In the second alternative, the animals in ancestral lineage developed a gut, nerves, and muscles, and then gave rise to the Ctenophores, which had a gut, nerves, and muscles. The animals in the ancestral lineage give rise to the lineage leading to sponges, which then lost nerves and muscles and the gut, so that today’s sponges lack nerves, gut, and muscles. That lineage may have given rise to the placozoans which also lack nerves and muscles, or a second lineage branched off the ancestral lineage containing nerves and muscles which subsequently were lost along the way to the placozoans. After both the nerveless, muscle-less and gutless sponges and placozoans had developed from the ancestral lineage having muscles, nerves, and a gut, that lineage gave rise to the Cnidarians, which lost the complete gut, but retained the mouth and digestive region. Subsequently, all other animals arose from the ancestral line, which had a complete gut, muscles and nerves. In this alternative, the ancestral critters first developed nerves, muscles and a gut. From this ancestor, the Ctenophores arose. The ancestral lineage then gives rise to an offshoot which will develop into the Sponges, and this lineage loses all traces of muscles, nerves and a gut. Subsequently from the ancestral lineage a second lineage arises to give rise to the Placozoans which also loses the gut, muscles and nerves. The ancestral line then gives rise to Cnidarians, which lose the ability to have a complete gut, and true muscles, but retain nerves. Finally the ancestral lineage develops into an ancestor of the rest of the animals, which finally has a complete gut, muscles, and a nervous system.
So, the first alternative has a simple form giving rise, on two separate occasions, to different derivations of animals with guts, muscles and nerves. The second alternative has a simple form developing a complete gut, muscles, and nerves. This form gives rise to one derivation with a gut, muscles, and nerves, additionally it gives rise to two separate derivations which lose the gut, nerves and muscles, and finally it gives rise to one derivation that has nerves and an incomplete gut, but not true muscles, and one final derivation that loses the complete gut, but has muscles and nerves. Eventually this animal develops a complete gut and becomes ancestral to all other animals.
The authors conclude the first alternative is more likely.
One of the unifying tenets of modern biology is that the evolution of life has only occurred once, and that virtually all cellular microstructures as well as most cellular functions are identical no matter where they are found. So, that cilia are cilia are cilia are the structurally same in all animals and plants and fungi. Muscles are formed the same way in all organisms that have them, so smooth muscles in a mollusk’s foot have the same basic properties as smooth muscles in the human stomach lining. By and large, sperm look like sperm anywhere in the animals. The two types of photoreceptors are basically the same in all animals. The same metabolic pathways work the same way in all animals, and are used for the same functions. The nervous system components appear identical and function identically using the chemical pathways in all animals that have nerves (sponges and placozoans lack a nervous system), and so on…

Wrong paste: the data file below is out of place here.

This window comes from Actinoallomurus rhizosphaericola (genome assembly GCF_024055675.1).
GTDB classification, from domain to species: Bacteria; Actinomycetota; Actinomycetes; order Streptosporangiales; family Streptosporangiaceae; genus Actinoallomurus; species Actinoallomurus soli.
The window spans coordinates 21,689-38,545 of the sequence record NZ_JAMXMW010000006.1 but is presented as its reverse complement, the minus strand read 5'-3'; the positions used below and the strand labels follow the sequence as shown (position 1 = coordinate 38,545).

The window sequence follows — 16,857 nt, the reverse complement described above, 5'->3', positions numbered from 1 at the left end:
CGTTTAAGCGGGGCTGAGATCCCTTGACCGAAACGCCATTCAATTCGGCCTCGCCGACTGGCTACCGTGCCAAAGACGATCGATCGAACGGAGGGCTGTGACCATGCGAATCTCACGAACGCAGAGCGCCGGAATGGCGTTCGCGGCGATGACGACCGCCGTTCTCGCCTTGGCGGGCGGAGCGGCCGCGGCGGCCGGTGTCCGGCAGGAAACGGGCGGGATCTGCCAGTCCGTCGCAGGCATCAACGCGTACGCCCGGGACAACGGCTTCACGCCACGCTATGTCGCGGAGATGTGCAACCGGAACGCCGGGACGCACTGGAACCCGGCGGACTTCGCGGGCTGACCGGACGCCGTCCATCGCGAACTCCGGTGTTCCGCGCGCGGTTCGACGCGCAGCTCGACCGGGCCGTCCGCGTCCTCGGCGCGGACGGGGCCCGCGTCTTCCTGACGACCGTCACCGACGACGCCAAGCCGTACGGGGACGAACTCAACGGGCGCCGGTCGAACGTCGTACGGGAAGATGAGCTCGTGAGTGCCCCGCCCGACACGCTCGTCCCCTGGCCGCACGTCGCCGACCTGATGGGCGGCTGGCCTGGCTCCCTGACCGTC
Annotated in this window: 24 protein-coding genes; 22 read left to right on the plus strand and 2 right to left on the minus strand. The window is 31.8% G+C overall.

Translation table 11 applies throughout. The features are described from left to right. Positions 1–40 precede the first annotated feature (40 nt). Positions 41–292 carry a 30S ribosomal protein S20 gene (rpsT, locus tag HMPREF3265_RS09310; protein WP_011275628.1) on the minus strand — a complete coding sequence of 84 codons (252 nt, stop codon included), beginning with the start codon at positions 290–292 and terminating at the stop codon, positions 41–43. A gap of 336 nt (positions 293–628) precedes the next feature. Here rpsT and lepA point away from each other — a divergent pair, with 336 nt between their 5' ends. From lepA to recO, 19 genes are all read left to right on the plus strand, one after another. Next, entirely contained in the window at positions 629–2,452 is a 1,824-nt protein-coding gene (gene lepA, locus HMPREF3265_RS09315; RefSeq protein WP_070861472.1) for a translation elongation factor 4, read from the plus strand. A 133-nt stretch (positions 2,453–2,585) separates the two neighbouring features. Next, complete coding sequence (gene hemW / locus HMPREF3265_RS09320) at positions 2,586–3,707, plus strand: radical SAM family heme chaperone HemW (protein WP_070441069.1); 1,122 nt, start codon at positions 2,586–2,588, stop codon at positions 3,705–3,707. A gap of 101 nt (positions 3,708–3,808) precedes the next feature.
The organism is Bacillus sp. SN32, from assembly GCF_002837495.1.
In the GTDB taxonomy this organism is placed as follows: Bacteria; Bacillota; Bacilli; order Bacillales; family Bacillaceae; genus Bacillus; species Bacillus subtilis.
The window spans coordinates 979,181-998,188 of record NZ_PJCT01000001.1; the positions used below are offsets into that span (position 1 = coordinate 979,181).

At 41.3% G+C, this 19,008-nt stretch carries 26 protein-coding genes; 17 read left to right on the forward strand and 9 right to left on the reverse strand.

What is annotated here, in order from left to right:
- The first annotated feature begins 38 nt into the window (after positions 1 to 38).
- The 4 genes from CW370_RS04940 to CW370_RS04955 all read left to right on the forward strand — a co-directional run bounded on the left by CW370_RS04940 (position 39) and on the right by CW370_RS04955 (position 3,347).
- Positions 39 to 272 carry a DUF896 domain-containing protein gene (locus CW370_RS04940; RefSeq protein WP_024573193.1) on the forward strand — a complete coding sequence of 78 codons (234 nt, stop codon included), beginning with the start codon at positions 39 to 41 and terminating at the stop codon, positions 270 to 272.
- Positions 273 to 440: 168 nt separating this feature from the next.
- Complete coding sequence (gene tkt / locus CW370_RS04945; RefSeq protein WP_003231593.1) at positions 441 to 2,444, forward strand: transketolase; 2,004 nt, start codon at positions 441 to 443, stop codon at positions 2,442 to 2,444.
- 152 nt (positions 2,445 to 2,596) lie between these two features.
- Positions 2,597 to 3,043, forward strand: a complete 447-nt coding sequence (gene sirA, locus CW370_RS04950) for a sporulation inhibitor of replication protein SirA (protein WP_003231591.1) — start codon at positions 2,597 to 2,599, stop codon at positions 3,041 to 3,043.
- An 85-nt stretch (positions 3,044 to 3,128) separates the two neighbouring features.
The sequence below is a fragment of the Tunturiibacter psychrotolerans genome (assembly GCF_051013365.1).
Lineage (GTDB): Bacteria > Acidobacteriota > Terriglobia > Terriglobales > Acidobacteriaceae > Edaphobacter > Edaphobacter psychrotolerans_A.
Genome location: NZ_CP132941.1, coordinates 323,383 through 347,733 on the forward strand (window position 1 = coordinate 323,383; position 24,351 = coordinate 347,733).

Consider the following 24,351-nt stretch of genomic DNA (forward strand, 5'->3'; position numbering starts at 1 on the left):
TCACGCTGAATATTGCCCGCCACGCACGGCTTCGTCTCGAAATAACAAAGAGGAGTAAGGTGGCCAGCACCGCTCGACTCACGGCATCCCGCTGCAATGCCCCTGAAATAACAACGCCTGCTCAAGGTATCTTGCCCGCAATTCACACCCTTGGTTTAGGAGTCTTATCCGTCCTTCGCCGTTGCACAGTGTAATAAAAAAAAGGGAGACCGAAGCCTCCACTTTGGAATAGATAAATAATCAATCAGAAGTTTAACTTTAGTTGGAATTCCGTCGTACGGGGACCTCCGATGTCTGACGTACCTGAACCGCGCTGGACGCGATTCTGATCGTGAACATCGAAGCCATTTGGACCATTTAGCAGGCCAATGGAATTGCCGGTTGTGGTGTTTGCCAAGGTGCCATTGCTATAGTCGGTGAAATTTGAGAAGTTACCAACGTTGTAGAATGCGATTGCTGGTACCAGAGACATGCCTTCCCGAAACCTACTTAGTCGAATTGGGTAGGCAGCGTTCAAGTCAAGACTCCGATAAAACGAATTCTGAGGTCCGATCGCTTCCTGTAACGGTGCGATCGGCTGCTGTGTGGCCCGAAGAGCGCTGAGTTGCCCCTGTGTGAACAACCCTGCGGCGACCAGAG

Uh… Oh… Well, until a few days ago, that was true.
Now, we can scratch the nervous and muscular systems off that list. And the last sentence must be corrected to read as follows: The nervous system components in all animals except Ctenophores appear identical and function identically using the chemical pathways in all animals that have nerves (sponges and placozoans lack a nervous system). Ctenophores appear to have a uniquely derived nervous system, and possibly a muscular system derived differently from all other animals. Furthermore, their means of locomotion using huge fused cilia is unique as is their method of capturing prey using colloblasts.
Finally, ctenophores actually have a fossil record that dates back over 500 million years to the Burgess Shales and the Chengjiang Fauna. These fossils have a somewhat different structure from modern forms, but can reasonably interpreted as being Ctenophores. Additionally, Ctenophores have been proposed to remnants of a type of life called the Vendian fauna, which arose prior to the Cambrian “Explosion” of life that appeared to spawn almost all modern groups. Perhaps that hypothesis has gotten some supportive evidence in the study reported upon here.
Dzik, J. 2002. Possible ctenophoran affinities of the Precambrian ‘‘sea-pen’’ Rangea. Journal of Morpholology. 252: 315–334.
Moroz, L., K. Kocot, M. Citarella, S. Dosung, T. Norekian, I. Povolotskaya, A. Grigorenko, C. Dailey, E. Berezikov, K. Buckley, A. Ptitsyn, D. Reshetov, K. Mukherjee, T. Moroz, Y. Bobkova, F. Yu, V. Kapitonov, J. Jurka, Y. Bobkov, J. Swore, D. Girardo, A. Fodor, F. Gusev, R. Sanford, R. Bruders, E. Kittler, C. Mills, J. Rast, R. Derelle, V. Solovyev, F. Kondrashov, B. Swalla, J. Sweedler, E. Rogaev, K. Halanych, and A. Kohn. 2014. The ctenophore genome and the evolutionary origins of neural systems. Nature 510: 109-114.
Tang, F., Bengtson, S., Wang, Y., Wang, X. L. & C. Y. Yin. 2011. Eoandromeda and the origin of Ctenophora. Evolution and. Development. 13: 408–414 (2011).